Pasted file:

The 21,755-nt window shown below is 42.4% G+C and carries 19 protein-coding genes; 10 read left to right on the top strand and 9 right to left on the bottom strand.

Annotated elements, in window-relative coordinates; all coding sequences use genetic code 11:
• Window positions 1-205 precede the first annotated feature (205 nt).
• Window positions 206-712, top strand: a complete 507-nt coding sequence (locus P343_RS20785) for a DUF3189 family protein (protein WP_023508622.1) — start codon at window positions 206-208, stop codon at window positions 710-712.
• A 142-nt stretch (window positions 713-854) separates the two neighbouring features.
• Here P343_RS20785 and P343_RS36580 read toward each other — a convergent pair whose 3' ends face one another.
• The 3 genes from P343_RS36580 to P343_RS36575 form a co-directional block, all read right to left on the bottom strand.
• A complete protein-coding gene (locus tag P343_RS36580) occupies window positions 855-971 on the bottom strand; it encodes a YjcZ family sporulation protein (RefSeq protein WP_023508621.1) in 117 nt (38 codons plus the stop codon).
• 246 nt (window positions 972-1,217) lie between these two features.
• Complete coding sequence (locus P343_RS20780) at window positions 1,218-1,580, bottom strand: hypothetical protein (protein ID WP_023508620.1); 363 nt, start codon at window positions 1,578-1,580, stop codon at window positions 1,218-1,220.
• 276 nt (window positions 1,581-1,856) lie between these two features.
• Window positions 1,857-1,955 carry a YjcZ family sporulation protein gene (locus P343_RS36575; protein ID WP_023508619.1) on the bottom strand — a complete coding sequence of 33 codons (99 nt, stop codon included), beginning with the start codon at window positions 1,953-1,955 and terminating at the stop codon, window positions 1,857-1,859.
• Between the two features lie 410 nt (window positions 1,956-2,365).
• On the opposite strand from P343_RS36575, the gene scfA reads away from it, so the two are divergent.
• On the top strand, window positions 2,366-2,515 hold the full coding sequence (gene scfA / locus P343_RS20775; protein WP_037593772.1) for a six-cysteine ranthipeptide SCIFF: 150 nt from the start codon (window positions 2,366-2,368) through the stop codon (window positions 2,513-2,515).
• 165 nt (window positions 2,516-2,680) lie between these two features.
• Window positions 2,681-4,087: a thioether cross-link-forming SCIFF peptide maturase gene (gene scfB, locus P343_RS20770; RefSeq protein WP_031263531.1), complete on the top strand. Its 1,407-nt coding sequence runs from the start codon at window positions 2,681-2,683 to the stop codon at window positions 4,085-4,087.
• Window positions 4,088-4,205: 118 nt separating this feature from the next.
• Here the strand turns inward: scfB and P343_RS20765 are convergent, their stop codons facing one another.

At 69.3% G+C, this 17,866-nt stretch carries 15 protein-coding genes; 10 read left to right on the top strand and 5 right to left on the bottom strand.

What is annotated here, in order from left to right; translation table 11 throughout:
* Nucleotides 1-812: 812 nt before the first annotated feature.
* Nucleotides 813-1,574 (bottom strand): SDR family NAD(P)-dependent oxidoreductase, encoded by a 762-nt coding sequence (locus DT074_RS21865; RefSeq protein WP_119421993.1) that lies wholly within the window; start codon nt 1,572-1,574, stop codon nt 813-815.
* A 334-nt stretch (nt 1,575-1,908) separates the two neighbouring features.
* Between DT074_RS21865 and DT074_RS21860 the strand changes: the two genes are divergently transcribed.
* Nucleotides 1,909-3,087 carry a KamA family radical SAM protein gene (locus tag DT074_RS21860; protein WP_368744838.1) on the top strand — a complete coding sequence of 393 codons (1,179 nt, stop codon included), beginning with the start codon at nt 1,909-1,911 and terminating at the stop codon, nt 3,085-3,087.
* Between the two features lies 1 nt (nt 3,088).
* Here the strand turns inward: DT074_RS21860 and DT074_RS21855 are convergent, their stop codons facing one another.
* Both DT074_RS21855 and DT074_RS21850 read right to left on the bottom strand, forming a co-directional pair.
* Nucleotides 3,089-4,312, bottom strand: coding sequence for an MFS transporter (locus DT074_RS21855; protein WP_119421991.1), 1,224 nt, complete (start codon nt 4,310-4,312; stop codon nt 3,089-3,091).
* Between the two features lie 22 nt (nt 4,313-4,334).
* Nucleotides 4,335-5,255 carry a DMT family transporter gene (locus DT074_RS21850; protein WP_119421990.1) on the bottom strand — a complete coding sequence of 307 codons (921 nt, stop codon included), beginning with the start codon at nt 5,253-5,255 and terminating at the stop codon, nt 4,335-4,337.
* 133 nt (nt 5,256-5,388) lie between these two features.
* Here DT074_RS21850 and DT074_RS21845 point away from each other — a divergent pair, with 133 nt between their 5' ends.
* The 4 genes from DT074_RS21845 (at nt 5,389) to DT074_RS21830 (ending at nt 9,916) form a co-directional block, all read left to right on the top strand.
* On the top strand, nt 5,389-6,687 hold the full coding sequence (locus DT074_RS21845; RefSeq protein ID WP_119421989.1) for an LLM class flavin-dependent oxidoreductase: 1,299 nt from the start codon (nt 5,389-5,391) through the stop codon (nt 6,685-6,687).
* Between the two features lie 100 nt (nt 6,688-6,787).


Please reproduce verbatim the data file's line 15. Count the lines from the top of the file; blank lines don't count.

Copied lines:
• On the top strand, window positions 2,366-2,515 hold the full coding sequence (gene scfA / locus P343_RS20775; protein WP_037593772.1) for a six-cysteine ranthipeptide SCIFF: 150 nt from the start codon (window positions 2,366-2,368) through the stop codon (window positions 2,513-2,515).